For more than four decades, the Chappellet family has been crafting world-class wines from fruit cultivated on the steep, rocky slopes of Napa Valley's renowned Pritchard Hill. As one of the first wineries to pioneer high-elevation hillside planting, and one of the few remaining great
family-owned Napa Valley wineries, Chappellet Vineyard and Winery has influenced generations of vintners. Throughout its history, Chappellet has also established an enduring legacy as one of California's most acclaimed producers of Cabernet Sauvignon.
The Chappellets' romance with Pritchard Hill began when Donn and Molly Chappellet first glimpsed the mountain's spectacular vistas in the late 1960s. Inspired by the notion that Bacchus loves the hills, Donn and Molly followed the advice of legendary winemaker André Tchelistcheff and settled on the rocky eastern slopes of the Napa Valley. There, on the
mountain’s serene and picturesque hillsides, the Chappellets established their home and winery, raising their children and cultivating the vineyards.
Since being founded by Donn and Molly in 1967, Chappellet has earned acclaim championing
the robust power and complexity of wines crafted from mountain grapes. At the same time,
Chappellet has helped to establish Pritchard Hill as one of California’s most revered
winegrowing sites. To honor the mountain's rich, expressive character, the winemaking team
focuses on creating extraordinary, age-worthy Cabernet Sauvignons that embody the intensity
and finesse of fruit from Pritchard Hill.
Learn More About Cabernet Sauvignon
(cab-uhr-NAY sow-veeh-yawn) King of Red Many refer to Cabernet Sauvignon as the king of red grapes. Perhaps that title is due to its ability to grow worldwide in a number of climates, or to the fact that it produces wine with such character yet such diversity. Either way, this grape is responsible, as a whole or a partner, for some of the greatest wines in the world. In Bordeaux, Cabernet Sauvignon is the principle grape of the Medoc. It plays a supporting role in the blends of the right bank in regions such as St-Emillion and Pomerol. It also found a very successful home in California - particularly the Napa Valley - where it crafts the classic and cult wines of the region. However, Cabernet is a hearty grape, and has taken well to many regions: South America, Australia, South Africa, Washington State and Italy's Tuscan coast.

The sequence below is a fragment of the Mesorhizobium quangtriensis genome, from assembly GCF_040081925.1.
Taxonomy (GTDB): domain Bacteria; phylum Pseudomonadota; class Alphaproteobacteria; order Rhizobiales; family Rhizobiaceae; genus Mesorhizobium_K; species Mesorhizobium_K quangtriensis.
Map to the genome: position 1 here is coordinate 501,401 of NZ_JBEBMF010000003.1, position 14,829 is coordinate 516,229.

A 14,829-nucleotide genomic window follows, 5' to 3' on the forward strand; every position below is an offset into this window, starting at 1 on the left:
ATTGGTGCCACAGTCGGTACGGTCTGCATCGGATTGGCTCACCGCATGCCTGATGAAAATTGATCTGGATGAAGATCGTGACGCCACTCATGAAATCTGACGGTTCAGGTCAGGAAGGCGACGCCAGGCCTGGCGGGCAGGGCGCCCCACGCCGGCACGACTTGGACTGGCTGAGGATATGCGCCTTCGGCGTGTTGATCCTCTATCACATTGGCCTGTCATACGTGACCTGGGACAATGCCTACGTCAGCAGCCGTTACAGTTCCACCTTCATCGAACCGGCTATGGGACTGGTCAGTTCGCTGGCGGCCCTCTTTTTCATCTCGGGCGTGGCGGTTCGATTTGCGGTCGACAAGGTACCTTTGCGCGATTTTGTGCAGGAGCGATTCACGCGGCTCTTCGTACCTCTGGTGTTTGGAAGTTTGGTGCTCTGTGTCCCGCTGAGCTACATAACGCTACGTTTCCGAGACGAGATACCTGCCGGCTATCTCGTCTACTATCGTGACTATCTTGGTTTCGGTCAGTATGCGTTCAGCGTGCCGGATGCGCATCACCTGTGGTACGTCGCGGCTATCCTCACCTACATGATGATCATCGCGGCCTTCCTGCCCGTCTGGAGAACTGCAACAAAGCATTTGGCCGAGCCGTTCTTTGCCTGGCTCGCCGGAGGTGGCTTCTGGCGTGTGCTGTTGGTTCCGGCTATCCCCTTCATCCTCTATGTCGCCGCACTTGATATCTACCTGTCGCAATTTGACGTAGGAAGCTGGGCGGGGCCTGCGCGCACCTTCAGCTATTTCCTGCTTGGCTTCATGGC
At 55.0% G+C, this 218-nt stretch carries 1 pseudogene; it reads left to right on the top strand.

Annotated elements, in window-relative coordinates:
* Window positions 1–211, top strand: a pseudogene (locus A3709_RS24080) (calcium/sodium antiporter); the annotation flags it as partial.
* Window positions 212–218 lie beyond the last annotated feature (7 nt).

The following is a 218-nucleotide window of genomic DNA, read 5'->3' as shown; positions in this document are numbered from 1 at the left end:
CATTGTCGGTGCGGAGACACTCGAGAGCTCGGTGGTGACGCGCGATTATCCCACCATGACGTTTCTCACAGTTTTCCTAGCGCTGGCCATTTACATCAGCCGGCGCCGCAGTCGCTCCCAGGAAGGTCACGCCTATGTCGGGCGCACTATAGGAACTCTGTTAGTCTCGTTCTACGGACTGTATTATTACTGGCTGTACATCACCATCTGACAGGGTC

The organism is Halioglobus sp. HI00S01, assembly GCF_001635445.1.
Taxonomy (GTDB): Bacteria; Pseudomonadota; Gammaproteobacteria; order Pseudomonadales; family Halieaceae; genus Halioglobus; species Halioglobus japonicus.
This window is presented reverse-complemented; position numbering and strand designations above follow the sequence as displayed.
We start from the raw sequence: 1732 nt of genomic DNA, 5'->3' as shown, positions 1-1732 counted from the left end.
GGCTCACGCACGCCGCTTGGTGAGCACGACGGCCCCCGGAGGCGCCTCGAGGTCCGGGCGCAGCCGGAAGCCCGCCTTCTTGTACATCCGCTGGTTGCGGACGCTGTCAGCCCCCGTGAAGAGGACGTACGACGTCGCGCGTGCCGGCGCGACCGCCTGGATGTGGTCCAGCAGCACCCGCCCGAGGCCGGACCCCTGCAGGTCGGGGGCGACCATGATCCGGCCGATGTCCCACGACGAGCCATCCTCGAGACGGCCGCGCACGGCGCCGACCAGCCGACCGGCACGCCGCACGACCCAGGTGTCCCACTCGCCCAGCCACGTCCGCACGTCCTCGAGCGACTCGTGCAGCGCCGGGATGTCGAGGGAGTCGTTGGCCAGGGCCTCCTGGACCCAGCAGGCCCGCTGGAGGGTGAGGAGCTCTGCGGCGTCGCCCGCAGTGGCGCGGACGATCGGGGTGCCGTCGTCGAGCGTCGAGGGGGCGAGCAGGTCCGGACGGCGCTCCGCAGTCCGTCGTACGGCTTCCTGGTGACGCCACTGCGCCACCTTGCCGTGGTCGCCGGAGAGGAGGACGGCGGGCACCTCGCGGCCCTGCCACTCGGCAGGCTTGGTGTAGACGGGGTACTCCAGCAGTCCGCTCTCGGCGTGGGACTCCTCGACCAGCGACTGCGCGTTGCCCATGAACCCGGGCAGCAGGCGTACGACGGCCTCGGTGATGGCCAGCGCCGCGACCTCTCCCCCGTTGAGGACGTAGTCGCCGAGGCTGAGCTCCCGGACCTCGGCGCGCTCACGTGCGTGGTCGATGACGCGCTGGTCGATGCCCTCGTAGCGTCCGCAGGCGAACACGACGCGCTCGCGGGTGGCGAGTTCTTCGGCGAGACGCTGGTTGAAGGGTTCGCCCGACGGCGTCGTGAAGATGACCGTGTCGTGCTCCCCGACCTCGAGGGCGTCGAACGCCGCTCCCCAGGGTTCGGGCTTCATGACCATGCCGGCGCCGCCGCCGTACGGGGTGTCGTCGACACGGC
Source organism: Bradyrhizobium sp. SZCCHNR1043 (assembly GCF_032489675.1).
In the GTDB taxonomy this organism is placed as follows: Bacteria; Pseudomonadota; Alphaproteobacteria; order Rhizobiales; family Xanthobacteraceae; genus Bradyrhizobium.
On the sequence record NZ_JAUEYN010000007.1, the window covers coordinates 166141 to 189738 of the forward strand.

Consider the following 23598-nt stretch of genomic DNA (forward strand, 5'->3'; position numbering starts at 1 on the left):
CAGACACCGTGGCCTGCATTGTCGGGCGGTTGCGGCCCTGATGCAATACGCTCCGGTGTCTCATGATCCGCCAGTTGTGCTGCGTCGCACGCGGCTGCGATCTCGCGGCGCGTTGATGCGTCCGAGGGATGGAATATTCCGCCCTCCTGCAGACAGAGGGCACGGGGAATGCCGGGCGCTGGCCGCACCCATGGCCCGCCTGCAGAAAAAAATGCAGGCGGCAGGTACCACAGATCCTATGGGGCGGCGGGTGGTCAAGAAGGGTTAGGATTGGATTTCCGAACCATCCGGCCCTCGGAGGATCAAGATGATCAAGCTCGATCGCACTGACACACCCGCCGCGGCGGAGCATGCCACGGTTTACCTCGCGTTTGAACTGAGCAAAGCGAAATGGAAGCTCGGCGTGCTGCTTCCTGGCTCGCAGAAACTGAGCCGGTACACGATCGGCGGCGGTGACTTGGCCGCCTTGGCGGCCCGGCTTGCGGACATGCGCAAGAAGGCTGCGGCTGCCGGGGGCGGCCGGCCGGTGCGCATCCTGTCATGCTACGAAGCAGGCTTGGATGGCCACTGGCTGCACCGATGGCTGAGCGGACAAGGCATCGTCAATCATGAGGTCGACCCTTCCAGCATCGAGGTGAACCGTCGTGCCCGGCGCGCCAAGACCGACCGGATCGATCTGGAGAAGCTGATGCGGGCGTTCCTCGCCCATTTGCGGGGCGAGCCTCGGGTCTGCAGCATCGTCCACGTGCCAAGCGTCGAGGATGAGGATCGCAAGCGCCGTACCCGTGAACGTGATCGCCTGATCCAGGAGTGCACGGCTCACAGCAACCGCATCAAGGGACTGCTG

Notable Facts The Cabernet Sauvignon grape is a small berry with a thick skin and a high pip to pulp ratio. This in turn creates a wine high in color, tannin and extract. Typical Cabernet Sauvignon descriptors include blackberry, cassis, cedar and currant. Because the grape adapts to many different soils and climates, its characteristics truly reflect a sense of place. In Bordeaux you'll find the more earthy, tannic side of Cabernet, where it's typically blended to soften tannins and add complexity. In warmer regions like California and Australia, you'll frequently find ripe fruit flavors upfront. Cabernet Sauvignon crafts wines as a single varietal and as a blending partner, where it can add structure and tannins.
Summing it up Successful Sites: Just about everywhere, particularly Bordeaux and California
Common Descriptors: blackberry, black chery, black currant, cassis, herbs, cedar, tobacco, earth
Learn More About Napa Valley, California
It's hard not to think of Napa Valley when thinking of California wines. The region is, after all, the one that brought world recognition to California wine making. The area was settled by a few choice wine families in the 1960's who bet that the wines of the area would grow and flourish. They were right. The Napa wine industry really took off in the 1980's, when vineyard lands were scooped up and vines were planted throughout the county. A number of wineries emerged, from large conglomerates to small boutiques to cult classics. Cabernet Sauvignon is definitely the grape of choice here, with many winemakers also focusing on Bordeaux Blends. Whites are usually Chardonnay and Sauvignon Blanc.
Within the Napa Valley lie smaller sub-AVAs that lend even more character specifics to the wines. Furthest south is Carneros, followed by Yountville, Oakville & Rutherford. Above those two is St.-Helena and finally, just grated an AVA, Calistoga. These areas are situated on the valley floor and are known for creating rich, smooth Cabernet Sauvignon, Merlot and Chardonnay. There are a few mountain regions as well, nestled on the slopes overlooking the valley AVAs. Those include Howell Mountain, Stags Leap and Mount Veeder. Wines from the mountain regions are often more structured and firm, benefiting from more time in the bottle to evolve and soften.